Figure 3: Real Seigniorage and inflation tax as percentage of GDP

Sources: Own calculations, BCV

Literature on the matter has typically observed a government’s incapacity to choose other policy alternatives as a leading cause for hyperinflations. In his seminal paper, Cagan (1956) claimed that governments resorted to inflation tax because: “In the unsettled conditions following the two world wars, governments were too weak to enact adequate tax programs and to administer them effectively.”

The inflation tax is the canonical “election tax” because politicians can spend the revenues ahead of an election but contributors will only pay the cost in terms of increased prices after the election.

One classic example is Bolivia’s hyperinflation during 1984 and 1985. This case occurred during the government of Hernán Siles Zuazo, who took office in after 18 years of military dictatorships and four years of political unrest that witnessed eight presidents take and leave office. A worsening international economic environment, with high-interest rates, falling commodities prices, political unrest, and high prior debt burdens incurred by the dictatorship of General Hugo Banzer barred Bolivia from international capital markets and ultimately led the World Bank and IMF to also cease lending. Siles inherited a declining economy with an annual inflation rate of approximately 300% and was unable to borrow on international markets.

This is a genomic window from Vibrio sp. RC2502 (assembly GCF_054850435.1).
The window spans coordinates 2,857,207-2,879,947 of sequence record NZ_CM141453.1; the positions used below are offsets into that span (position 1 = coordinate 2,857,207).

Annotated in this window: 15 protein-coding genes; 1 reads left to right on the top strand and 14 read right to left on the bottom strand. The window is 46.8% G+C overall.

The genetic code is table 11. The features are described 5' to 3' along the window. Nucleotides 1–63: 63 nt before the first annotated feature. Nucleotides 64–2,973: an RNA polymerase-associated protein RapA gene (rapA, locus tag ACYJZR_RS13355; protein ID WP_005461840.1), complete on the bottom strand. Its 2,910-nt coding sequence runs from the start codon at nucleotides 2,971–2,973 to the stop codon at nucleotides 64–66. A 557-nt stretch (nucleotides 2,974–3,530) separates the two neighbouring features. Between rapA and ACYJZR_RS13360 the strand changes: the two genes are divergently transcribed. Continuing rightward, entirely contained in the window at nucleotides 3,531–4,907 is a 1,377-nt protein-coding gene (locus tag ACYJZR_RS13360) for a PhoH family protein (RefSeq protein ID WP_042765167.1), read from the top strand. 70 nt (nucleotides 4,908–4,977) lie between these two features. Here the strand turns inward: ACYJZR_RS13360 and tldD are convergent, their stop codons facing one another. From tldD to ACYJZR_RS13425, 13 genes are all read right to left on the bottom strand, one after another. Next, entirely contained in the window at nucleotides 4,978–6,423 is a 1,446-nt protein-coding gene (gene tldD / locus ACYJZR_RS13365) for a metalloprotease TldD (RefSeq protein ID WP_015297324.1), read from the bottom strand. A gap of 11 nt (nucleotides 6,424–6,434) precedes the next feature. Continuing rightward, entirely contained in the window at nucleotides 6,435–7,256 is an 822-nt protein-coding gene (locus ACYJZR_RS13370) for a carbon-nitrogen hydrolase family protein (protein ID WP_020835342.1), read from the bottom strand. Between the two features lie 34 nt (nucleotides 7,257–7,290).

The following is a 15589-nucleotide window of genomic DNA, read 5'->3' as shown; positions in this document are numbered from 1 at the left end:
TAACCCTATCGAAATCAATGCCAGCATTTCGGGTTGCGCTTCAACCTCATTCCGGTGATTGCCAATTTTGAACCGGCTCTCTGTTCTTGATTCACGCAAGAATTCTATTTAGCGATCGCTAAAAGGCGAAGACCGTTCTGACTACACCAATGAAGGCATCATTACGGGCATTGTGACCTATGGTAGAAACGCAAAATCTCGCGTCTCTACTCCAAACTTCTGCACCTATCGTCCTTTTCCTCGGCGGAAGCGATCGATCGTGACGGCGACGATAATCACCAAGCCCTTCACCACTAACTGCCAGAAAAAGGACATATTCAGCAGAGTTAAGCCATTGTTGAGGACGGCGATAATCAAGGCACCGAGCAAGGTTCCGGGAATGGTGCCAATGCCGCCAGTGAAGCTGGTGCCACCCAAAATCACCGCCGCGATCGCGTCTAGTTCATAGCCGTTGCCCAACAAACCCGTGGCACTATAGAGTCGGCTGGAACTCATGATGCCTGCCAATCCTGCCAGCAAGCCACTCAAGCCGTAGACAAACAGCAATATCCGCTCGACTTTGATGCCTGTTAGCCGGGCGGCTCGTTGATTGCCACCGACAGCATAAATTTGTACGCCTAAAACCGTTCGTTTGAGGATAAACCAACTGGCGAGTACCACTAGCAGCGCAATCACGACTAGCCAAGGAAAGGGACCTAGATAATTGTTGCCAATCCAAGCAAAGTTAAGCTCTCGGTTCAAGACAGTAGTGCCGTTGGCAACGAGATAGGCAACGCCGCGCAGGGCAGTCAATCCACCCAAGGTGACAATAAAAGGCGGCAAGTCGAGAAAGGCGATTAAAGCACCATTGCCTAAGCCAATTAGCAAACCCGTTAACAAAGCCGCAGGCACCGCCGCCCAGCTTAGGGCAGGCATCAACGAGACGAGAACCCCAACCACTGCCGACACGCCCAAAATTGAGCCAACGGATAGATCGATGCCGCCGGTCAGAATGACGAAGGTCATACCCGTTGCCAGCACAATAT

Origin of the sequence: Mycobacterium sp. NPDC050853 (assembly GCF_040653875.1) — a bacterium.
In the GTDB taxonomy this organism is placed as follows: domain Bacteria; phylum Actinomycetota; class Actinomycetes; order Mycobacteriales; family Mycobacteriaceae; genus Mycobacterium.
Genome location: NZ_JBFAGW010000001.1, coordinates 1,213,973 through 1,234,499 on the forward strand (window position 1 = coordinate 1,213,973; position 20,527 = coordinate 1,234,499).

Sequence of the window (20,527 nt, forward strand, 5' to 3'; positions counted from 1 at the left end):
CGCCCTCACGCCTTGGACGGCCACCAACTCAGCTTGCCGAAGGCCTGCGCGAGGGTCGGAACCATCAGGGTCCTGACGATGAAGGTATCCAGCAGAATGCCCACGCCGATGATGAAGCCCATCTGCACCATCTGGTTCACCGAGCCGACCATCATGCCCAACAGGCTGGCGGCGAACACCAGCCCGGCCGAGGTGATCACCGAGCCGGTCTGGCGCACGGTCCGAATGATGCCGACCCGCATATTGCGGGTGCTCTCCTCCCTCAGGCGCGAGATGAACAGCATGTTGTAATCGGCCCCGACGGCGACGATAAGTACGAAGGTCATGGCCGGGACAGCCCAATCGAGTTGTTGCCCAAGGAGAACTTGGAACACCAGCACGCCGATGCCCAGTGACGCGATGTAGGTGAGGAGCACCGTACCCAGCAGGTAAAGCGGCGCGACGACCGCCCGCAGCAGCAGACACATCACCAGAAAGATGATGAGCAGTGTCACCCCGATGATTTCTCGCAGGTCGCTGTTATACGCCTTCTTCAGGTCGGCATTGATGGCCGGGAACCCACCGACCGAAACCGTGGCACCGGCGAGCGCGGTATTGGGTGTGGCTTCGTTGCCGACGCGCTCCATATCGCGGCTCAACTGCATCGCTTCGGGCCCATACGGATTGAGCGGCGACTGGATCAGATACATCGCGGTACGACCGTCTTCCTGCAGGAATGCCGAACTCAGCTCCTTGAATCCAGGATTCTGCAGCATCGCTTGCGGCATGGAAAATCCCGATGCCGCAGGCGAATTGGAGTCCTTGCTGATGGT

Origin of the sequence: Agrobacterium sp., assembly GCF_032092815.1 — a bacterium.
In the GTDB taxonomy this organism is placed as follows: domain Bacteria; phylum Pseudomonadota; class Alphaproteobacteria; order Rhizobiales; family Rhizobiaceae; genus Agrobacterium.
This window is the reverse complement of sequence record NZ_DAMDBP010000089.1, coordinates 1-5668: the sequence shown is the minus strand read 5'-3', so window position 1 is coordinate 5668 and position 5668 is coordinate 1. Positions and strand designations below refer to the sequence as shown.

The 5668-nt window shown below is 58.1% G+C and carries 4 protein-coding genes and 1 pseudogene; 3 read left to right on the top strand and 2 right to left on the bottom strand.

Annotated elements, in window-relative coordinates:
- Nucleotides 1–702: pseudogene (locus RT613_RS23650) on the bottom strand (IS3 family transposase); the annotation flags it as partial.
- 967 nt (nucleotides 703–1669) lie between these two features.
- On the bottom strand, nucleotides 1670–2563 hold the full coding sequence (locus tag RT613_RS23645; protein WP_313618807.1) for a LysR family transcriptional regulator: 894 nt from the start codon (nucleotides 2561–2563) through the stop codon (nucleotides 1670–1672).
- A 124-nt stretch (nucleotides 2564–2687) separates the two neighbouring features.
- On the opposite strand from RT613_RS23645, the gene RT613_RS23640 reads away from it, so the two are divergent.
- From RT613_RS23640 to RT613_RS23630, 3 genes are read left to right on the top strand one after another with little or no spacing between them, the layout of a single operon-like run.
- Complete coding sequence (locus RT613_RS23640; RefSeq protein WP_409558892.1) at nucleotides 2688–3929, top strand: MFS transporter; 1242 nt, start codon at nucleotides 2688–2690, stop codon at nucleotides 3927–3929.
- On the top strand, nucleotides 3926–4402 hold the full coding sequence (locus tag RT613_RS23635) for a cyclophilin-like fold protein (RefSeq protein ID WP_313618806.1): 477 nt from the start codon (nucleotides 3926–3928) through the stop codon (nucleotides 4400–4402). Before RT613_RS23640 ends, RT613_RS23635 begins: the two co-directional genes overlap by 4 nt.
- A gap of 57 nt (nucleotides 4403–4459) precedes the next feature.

As a first democratic government, Siles was called upon to satisfy many social-economic demands, exacerbated by the calls of its own leftist constituencies for expansionary policies. His government, however, lacked the support to raise tax revenues to fund such policies, as protesters and political rivals in Congress blocked or overturned his proposed stabilization programs. Seigniorage was the only policy that it could pursue unchallenged. The inflation tax caused a rapid rise in prices, reaching an annualized rate of 60,000% in August 1985, when Siles ultimately left office after accepting to reduce his own term. Stabilization would be carried out by a new administration with a greater mandate for fiscal adjustment (Sachs and Morales, 1987)


Sources: Own calculations, BCV. Updated from Iyer and Rodríguez (2021)